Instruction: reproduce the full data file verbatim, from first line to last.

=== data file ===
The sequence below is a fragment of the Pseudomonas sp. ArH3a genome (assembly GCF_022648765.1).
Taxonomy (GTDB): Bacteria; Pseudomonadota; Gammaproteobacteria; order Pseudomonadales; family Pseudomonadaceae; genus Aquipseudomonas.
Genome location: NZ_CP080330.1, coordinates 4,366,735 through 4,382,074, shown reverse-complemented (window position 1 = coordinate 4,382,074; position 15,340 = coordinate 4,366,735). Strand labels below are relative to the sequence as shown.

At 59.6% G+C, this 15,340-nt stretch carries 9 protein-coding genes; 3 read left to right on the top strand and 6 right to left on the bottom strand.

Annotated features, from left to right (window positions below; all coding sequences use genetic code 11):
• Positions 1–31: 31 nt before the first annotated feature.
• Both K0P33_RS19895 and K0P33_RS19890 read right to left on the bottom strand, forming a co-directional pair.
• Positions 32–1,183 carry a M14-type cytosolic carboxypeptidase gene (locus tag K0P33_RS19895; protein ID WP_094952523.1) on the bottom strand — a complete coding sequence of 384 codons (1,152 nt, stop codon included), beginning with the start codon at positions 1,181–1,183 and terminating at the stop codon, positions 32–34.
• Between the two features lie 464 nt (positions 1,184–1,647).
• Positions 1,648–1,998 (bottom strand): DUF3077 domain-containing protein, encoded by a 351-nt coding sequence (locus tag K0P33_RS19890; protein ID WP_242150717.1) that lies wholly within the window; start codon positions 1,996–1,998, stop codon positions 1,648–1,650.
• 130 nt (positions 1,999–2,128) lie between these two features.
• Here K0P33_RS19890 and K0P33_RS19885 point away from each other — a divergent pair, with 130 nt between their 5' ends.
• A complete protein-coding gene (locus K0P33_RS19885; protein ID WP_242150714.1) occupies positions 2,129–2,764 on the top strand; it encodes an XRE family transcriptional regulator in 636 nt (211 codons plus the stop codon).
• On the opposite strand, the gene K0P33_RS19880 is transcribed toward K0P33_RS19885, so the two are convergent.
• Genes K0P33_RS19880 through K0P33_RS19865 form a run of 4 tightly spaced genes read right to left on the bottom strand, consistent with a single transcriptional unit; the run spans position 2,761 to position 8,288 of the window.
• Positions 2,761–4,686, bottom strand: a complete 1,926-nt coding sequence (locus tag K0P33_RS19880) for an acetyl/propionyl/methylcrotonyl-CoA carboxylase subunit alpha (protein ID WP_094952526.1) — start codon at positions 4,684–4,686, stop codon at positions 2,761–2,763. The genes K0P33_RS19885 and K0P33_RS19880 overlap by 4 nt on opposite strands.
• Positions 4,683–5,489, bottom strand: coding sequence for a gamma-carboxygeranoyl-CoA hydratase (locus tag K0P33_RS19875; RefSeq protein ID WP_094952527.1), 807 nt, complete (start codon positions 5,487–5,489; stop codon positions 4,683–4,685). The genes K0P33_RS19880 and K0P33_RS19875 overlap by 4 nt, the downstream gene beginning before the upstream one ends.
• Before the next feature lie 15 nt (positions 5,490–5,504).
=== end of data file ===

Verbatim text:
The sequence below is a fragment of the Pseudomonas sp. ArH3a genome (assembly GCF_022648765.1).
Taxonomy (GTDB): Bacteria; Pseudomonadota; Gammaproteobacteria; order Pseudomonadales; family Pseudomonadaceae; genus Aquipseudomonas.
Genome location: NZ_CP080330.1, coordinates 4,366,735 through 4,382,074, shown reverse-complemented (window position 1 = coordinate 4,382,074; position 15,340 = coordinate 4,366,735). Strand labels below are relative to the sequence as shown.

At 59.6% G+C, this 15,340-nt stretch carries 9 protein-coding genes; 3 read left to right on the top strand and 6 right to left on the bottom strand.

Annotated features, from left to right (window positions below; all coding sequences use genetic code 11):
• Positions 1–31: 31 nt before the first annotated feature.
• Both K0P33_RS19895 and K0P33_RS19890 read right to left on the bottom strand, forming a co-directional pair.
• Positions 32–1,183 carry a M14-type cytosolic carboxypeptidase gene (locus tag K0P33_RS19895; protein ID WP_094952523.1) on the bottom strand — a complete coding sequence of 384 codons (1,152 nt, stop codon included), beginning with the start codon at positions 1,181–1,183 and terminating at the stop codon, positions 32–34.
• Between the two features lie 464 nt (positions 1,184–1,647).
• Positions 1,648–1,998 (bottom strand): DUF3077 domain-containing protein, encoded by a 351-nt coding sequence (locus tag K0P33_RS19890; protein ID WP_242150717.1) that lies wholly within the window; start codon positions 1,996–1,998, stop codon positions 1,648–1,650.
• 130 nt (positions 1,999–2,128) lie between these two features.
• Here K0P33_RS19890 and K0P33_RS19885 point away from each other — a divergent pair, with 130 nt between their 5' ends.
• A complete protein-coding gene (locus K0P33_RS19885; protein ID WP_242150714.1) occupies positions 2,129–2,764 on the top strand; it encodes an XRE family transcriptional regulator in 636 nt (211 codons plus the stop codon).
• On the opposite strand, the gene K0P33_RS19880 is transcribed toward K0P33_RS19885, so the two are convergent.
• Genes K0P33_RS19880 through K0P33_RS19865 form a run of 4 tightly spaced genes read right to left on the bottom strand, consistent with a single transcriptional unit; the run spans position 2,761 to position 8,288 of the window.
• Positions 2,761–4,686, bottom strand: a complete 1,926-nt coding sequence (locus tag K0P33_RS19880) for an acetyl/propionyl/methylcrotonyl-CoA carboxylase subunit alpha (protein ID WP_094952526.1) — start codon at positions 4,684–4,686, stop codon at positions 2,761–2,763. The genes K0P33_RS19885 and K0P33_RS19880 overlap by 4 nt on opposite strands.
• Positions 4,683–5,489, bottom strand: coding sequence for a gamma-carboxygeranoyl-CoA hydratase (locus tag K0P33_RS19875; RefSeq protein ID WP_094952527.1), 807 nt, complete (start codon positions 5,487–5,489; stop codon positions 4,683–4,685). The genes K0P33_RS19880 and K0P33_RS19875 overlap by 4 nt, the downstream gene beginning before the upstream one ends.
• Before the next feature lie 15 nt (positions 5,490–5,504).